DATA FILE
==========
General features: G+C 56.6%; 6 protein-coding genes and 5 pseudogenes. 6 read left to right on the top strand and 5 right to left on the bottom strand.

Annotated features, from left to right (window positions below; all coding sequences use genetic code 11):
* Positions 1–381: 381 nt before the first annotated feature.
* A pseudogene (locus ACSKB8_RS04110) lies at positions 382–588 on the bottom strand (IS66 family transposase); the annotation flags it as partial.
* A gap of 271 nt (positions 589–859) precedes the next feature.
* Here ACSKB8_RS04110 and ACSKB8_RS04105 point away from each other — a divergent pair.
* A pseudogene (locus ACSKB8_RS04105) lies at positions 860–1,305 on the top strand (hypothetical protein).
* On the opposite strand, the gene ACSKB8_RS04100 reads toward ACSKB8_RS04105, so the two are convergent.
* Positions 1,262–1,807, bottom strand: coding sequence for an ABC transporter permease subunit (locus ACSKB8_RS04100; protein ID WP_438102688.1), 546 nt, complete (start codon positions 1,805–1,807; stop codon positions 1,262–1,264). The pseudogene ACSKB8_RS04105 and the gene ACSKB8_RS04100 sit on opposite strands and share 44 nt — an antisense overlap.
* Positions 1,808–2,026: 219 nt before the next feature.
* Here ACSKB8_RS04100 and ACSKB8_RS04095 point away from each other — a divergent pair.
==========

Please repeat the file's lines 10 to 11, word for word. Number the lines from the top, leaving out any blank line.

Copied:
* Positions 1,808–2,026: 219 nt before the next feature.
* Here ACSKB8_RS04100 and ACSKB8_RS04095 point away from each other — a divergent pair.